Though calm, the Cortelyou Library was no exception to the long lines and waiting periods plaguing many Brooklyn polling sites Tuesday, with a mass of voters snaking their way through the library's many bookshelves so to not disrupt the flow of things.
And while a large turnout and considerable wait is usually to be expected during a presidential election, much of the hold-up might be the result of an onslaught of displaced voters looking for a place to cast their vote.
"There's a wait because people are not sure where they can go," said Diana Girdwood, coordinator for the Cortelyou Library polling site. "We have two scanners. All things considered, we're doing alright."
Though the Library has previously been used as a polling site for a primary election, this is the first time the location has been used in a presidential election, said Girdwood and Steve Lamonea, neighborhood library supervisor at the Brooklyn Public Library.
"It hasn't died down," Girdwood said at 11 a.m. "People were here before 6 a.m. waiting. We've definitely had over 100 people, probably 200 by now. So far, a lot of people are using the affidavit ballot and that's a lot of the hold-up. It's been half and half of voters in the right polling place [and voters using affidavit ballots], more or less."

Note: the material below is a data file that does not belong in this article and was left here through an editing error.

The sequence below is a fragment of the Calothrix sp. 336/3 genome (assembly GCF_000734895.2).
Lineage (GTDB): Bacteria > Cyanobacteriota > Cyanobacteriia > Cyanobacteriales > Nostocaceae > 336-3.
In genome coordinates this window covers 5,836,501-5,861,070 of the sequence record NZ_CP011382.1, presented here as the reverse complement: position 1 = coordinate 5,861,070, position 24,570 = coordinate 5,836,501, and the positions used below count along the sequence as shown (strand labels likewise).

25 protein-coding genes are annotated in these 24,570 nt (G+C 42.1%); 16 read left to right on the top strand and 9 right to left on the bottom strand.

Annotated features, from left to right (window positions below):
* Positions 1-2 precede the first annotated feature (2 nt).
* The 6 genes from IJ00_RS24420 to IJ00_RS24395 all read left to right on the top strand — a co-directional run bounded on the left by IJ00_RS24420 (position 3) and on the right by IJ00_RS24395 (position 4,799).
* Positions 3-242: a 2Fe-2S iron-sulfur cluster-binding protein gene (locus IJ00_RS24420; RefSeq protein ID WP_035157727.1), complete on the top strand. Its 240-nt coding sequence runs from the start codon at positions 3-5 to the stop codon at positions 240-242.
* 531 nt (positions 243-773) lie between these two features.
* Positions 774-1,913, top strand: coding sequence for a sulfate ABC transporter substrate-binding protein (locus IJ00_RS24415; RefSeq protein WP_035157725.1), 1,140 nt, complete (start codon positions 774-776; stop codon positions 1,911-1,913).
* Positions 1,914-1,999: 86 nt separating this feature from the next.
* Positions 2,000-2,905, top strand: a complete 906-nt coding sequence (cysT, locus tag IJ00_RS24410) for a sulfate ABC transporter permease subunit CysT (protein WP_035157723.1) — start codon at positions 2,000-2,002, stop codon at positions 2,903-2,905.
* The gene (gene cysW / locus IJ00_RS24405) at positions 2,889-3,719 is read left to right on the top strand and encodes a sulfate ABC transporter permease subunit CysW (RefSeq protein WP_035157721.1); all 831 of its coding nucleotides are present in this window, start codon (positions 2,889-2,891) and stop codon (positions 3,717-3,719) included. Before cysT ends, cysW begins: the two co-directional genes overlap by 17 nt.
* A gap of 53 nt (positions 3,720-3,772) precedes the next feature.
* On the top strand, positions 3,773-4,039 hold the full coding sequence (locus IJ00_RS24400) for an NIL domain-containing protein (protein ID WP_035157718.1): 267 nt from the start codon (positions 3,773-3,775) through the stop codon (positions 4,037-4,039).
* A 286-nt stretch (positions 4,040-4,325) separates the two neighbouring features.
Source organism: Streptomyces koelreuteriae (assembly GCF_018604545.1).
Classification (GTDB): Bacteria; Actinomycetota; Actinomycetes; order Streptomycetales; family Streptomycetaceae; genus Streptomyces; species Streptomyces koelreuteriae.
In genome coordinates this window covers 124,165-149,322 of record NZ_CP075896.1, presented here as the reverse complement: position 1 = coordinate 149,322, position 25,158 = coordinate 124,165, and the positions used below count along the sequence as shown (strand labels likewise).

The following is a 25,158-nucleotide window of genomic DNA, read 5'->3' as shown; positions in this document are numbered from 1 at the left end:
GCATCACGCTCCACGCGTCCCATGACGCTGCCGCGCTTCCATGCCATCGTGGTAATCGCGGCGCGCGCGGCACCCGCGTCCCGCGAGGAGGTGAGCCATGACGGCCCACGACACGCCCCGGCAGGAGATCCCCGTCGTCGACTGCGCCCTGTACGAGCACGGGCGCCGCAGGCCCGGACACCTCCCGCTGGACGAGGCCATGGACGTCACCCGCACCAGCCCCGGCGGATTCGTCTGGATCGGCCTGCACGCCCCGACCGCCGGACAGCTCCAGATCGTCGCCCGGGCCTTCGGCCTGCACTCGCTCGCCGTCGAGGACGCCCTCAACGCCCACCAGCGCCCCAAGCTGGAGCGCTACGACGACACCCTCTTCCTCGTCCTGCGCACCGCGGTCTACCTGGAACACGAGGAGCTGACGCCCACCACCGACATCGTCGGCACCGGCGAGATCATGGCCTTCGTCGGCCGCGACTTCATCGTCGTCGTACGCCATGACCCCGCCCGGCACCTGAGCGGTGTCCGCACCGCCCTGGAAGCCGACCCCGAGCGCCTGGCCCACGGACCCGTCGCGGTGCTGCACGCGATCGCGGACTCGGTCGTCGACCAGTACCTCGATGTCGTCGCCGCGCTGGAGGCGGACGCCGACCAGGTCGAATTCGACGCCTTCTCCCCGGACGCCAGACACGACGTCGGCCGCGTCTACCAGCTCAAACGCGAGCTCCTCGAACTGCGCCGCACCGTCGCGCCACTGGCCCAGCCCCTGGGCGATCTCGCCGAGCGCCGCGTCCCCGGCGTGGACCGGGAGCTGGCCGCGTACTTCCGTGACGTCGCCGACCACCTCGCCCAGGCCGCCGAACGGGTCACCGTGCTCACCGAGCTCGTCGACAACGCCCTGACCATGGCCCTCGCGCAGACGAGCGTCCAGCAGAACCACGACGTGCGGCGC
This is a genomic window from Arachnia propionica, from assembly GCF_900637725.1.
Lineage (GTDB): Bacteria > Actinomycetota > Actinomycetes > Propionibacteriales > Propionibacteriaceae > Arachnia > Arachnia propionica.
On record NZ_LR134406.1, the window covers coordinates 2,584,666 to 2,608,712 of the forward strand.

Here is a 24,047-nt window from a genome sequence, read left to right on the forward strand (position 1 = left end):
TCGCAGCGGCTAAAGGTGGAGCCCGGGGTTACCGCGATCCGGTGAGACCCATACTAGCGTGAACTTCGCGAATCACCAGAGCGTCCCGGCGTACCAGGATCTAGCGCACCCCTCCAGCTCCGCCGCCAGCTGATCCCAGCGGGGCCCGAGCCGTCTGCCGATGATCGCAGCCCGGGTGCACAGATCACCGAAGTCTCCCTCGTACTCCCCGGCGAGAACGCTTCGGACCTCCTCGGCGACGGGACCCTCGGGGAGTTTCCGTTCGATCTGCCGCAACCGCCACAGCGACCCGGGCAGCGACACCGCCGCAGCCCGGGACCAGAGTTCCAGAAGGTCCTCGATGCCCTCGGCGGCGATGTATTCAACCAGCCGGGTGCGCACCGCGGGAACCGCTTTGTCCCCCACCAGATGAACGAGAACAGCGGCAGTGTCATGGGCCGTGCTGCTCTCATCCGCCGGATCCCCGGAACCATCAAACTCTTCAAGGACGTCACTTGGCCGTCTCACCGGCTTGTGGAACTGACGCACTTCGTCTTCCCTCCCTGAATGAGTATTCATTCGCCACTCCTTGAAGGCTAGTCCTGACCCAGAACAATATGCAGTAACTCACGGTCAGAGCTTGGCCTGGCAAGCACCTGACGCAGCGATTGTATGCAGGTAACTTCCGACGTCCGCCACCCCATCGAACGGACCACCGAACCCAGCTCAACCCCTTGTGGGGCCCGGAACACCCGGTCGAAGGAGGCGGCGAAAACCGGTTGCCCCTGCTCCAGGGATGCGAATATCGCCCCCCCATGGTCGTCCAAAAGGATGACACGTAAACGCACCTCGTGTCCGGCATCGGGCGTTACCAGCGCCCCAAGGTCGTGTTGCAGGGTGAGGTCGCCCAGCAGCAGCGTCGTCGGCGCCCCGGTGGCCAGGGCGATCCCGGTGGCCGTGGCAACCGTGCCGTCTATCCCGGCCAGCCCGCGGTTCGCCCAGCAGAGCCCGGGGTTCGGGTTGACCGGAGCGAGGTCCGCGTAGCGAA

And while no person will be turned away, Girdwood said she's urging voters to go to their assigned polling places if they are open.
"If a polling site is open, we're advised to let them go there, but we won't deny anyone," she said, noting that she makes sure to remind voters that using an affidavit ballot will only allow them to vote for president and U.S. Senate.
"No matter what, we're gonna have a wait," Girdwood said. "People are voting, that's what matters."